We have entered into the joyful Season of Thanksgiving and harmonious kindness. Just think about it. There will be meals prepared for the poor, turkeys, hams, and other food distributed, and don’t forget the acts of reconciliation. Then Christmas quickly rolls in, and there will be holiday parties, an abundance of gifts, smiles, and warm conversations with absolute strangers. Tis the Season to be loving, joyful, kind, peaceful, civil, helpful, charitable, kind… Oh! And yes, this is the Season to be thankful for a myriad of reasons. 

 

As we begin to enjoy the holiday season, I want to remind us all that as Christians — that is those who have given their lives to imitate the loving life of our Lord and Savior Jesus Christ — love, joyful, goodness, peacefulness, civility, helpfulness, charity, kindness, and Thanksgiving are not date specific or event centered. These are Christian acts. These are the fruit of the Spirit. 

 

  If you are like me, you long for the holiday season because, quite simply, love is in the air. There is this atmosphere of the expectation of goodness. It’s a euphoric time of joy. If I turn on the television, its hot cocoa, or other beverages, and families gathered around a dinner table with a bountiful meal. If I walk outside, I’ll see random acts of kindness, or as I enter the store, I pass a Salvation Army volunteer collecting money to aid the least, the lost, the left out, and the left behind. In a country where we have a sitting president who wants to segregate America from the larger world while locking thousands of little dreamers, the children of immigrants in cages, we need a holiday season of love and peace and goodness and joy.

 

  Through it all, there is a reason to have joy and be thankful every day. If in America, from the short span of Thanksgiving to New Year’s Day, we can pause from much of what divides us to embrace the loving acts of God which unite us, then we have demonstrated that we can be a kinder and gentler nation. We can offer spaces of hospitality to strangers and go the extra mile for those who are trapped in the margins of life. 

  

Let me ask you, isn’t that the Church? By the Church, I don’t mean the building that we raise funds and sell fish dinners to build. By the Church, I do mean the Body of Christ that exists to establish the Kingdom of Good that is imbued with love and mercy and justice. Have we forgotten that this is the Church’s reason for being? We are to be graceful, and we are to be grateful.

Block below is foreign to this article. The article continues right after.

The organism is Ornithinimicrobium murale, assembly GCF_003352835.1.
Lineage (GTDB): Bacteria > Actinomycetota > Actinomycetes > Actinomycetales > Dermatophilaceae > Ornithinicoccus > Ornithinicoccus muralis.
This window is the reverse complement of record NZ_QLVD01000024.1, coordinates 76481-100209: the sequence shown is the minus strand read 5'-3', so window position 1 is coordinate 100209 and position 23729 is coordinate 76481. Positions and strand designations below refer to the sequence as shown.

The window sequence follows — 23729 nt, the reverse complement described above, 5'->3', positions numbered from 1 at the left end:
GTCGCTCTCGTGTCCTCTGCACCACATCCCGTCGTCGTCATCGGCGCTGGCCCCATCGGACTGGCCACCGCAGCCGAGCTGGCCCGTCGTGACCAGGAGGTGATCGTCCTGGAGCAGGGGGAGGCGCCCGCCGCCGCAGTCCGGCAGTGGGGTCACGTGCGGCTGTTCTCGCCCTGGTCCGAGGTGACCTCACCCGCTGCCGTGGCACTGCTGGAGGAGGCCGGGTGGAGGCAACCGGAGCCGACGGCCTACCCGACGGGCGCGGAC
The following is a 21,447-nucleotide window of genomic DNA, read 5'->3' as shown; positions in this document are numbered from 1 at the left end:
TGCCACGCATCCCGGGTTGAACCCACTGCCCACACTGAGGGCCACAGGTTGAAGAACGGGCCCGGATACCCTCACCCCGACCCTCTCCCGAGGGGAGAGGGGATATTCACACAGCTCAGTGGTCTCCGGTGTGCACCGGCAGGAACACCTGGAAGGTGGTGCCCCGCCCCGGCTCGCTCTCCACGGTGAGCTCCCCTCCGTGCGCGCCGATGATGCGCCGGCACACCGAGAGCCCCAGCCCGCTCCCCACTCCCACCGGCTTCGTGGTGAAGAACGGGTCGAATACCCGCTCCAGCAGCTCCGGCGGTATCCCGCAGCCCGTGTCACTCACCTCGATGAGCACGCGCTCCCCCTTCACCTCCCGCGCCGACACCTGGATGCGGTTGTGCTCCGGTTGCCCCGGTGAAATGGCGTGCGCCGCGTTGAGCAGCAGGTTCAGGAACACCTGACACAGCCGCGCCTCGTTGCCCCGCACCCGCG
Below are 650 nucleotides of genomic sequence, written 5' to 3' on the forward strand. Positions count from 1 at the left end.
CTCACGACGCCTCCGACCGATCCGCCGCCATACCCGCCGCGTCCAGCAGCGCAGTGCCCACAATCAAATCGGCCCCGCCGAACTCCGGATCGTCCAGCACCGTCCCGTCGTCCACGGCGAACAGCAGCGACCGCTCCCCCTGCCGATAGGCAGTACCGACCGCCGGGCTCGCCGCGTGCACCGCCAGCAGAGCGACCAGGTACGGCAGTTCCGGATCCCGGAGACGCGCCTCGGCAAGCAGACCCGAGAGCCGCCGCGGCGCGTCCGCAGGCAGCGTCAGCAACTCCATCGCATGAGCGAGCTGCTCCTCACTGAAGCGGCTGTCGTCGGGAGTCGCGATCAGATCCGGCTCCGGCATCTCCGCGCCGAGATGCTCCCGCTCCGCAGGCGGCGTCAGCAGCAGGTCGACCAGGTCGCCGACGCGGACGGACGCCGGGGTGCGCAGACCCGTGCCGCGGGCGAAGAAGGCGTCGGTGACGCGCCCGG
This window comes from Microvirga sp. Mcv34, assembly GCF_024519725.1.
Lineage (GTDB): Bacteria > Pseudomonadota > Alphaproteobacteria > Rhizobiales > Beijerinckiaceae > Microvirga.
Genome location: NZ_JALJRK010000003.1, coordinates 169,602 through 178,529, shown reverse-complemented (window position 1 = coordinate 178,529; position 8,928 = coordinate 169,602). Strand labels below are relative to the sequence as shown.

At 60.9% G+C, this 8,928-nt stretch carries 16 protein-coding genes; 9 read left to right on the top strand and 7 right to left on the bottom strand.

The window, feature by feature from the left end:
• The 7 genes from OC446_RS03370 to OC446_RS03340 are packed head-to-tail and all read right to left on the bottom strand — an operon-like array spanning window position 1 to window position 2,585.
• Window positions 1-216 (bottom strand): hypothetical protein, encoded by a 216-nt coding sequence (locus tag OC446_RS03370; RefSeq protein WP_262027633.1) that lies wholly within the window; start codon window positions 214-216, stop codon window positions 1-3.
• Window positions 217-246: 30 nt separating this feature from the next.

We must return our communities to sharing and Thanksgiving. We ought not to wait for a season of Thanksgiving. We should place the demand upon ourselves to live lives of kindness and thankfulness; however, if we are to accomplish this, then we had better shake ourselves free from being seasonal Christians, who give seasonally, attend church service seasonally, and attempt to live a Christ-like life seasonally. We must once more be awakened to reacquaint ourselves with the way of our Lord in order to face a divisive world as we think more deliberately with a collective Christian mind. 

 

  As I close this message to my beloved St John community, I am reminded of a story that details the power of Thanksgiving in the 17th Chapter of Luke’s Gospel account. In the 11th verse, we read about the 10 Lepers of Samaria. As Jesus was making his way to Jerusalem, there were ten lepers who called out to Jesus to help them. Scripture says they stood afar off because they were not allowed to be in commonplaces, because they were ceremonially unclean. Now, it’s important to note that Jesus was a Jew, and Jews did not fraternize with Samaritans because Samaritans were a despised group. But Jesus accepted them. Jesus heard their cry. Jesus offered them a space of hospitality. Jesus answered them. Why? Because Jesus is Love in action, and the Church must also be that love in action in a world that only seeks to perfect a kind of love seasonally.

 

  As we read this scripture, we notice that the lepers asked Jesus to favor them. Their request was not reciprocal of any merit. They were seeking grace, which is unmerited favor. They said, “Jesus Master, have mercy on us!” Jesus answered, “Go show yourselves to the priests.” This shows the comprehensive healing and wholeness that was provided by Christ because once one was healed, they had to wait a minimum of seven days before presenting themselves to the priest for societal reentry. When Jesus heals, there is no need to wait to know if one is truly healed. When Jesus loves deliverance and salvation is apparent. When Jesus does it, it’s done. You’re healed. Scripture says that they were healed as they went to the priest; however, one former leper, upon noticing his healing, didn’t need to see the priest to affirm his healing. He turned back to offer a praise of thanksgiving to Jesus. The other nine were like far too many of us in the Church are today; they did not turn from their way. They were not thankful. But the one who was thankful learned something that the ungrateful others never returned to learn.

 

Jesus exposes that the other nine had not returned, but he edifies the one who did return. The other nine will always be subject to an external source to provide for them. The others will wait until they are in another season of need, and they’ll become seasonally kind with the hope that they will receive a seasonal blessing. The one who returned learned how healing comes. “And He said to him, ‘Arise, go your way. Your faith has made you well.” A spirit of Thanksgiving opened the door to the one who returned to a gift of God that dwells within in order to connect one to whatever one needs from the Will of God. The others will live for a season of Thanksgiving; however, the one who returned will live from a spirit of Thanksgiving. Let’s share with our neighbors every day. Let’s be thankful every day.

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